The Wrong Side of Murder Creek: A White Southerner in the Freedom Movement

Book – Non-fiction. By Bob Zellner with Constance Curry. Foreword by Julian Bond. 2008. 351 pages.
Zellner tells how one white Alabamian joined ranks with the Black students who were sitting-in, marching, fighting, and sometimes dying to challenge the Southern “way of life.”

  • Time Periods: People’s Movement: 1961 - 1974, 20th Century | Themes: Civil Rights Movements, Organizing | Reading Levels: Adult | Resource Types: Books: Non-Fiction

9781588382221Bob Zellner was arrested 18 times in seven states, he organized in McComb, MS., Albany, GA, Danville, VA, Talladega, Montgomery and Birmingham, AL, as well as New Haven, CT, and Boston. Zellner was charged with everything from criminal anarchy in Baton Rouge to “inciting the black population to acts of war and violence against the white population” in Danville, VA. From 1963 to 1965, Zellner studied race relations in the Graduate School of Sociology at Brandeis University. During Mississippi Freedom Summer of 1964 he traveled with Rita Schwerner while taking part in SNCC’s and CORE’s investigation of the disappearance of her husband Mickey, James Chaney, and Andrew Goodman.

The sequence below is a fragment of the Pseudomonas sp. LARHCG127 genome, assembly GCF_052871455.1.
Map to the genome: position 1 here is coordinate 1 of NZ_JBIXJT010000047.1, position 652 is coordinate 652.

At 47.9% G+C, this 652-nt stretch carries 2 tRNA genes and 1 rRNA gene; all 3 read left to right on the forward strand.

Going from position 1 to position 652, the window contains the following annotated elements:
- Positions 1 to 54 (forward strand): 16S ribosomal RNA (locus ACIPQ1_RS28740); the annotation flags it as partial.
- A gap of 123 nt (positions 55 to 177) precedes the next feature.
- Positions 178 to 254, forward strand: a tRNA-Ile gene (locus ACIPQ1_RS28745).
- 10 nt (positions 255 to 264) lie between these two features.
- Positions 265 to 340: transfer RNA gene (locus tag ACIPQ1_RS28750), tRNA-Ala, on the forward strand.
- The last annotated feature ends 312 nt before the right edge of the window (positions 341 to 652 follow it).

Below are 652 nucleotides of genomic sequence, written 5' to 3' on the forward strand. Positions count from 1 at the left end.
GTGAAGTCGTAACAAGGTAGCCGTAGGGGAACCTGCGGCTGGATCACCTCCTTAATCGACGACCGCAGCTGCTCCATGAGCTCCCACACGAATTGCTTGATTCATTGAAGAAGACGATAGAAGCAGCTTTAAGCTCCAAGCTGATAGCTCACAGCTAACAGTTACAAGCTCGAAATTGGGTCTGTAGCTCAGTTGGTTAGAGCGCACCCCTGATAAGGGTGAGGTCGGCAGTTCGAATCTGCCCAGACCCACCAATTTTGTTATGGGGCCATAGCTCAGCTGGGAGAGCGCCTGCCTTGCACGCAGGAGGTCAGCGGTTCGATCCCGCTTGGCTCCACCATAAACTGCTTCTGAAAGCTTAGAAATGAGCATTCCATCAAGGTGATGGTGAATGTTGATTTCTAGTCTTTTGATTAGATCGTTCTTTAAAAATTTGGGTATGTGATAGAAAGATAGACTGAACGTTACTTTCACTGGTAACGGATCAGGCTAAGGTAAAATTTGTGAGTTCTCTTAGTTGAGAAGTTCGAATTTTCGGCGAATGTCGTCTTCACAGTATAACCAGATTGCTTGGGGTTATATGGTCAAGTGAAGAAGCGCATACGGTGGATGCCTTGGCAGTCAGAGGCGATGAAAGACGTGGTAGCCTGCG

When SNCC became an all black organization in 1967, Bob and his wife Dottie joined SCEF, the Southern Conference Educational Fund, to organize an anti-racism project for black and white workers in the Deep South called GROW, Grass Roots Organizing Work, also called Get Rid Of Wallace. GROW built a residential educational facility in New Orleans and began organizing the Gulfcoast Pulpwood Association while working in Laurel, Mississippi where a wildcat strike involving black and white Masonite factory workers and woodcutters spread across the southern states. [From Bob Zellner’s website.]

ISBN: 9781588382221 | Published by NewSouth Books.

 

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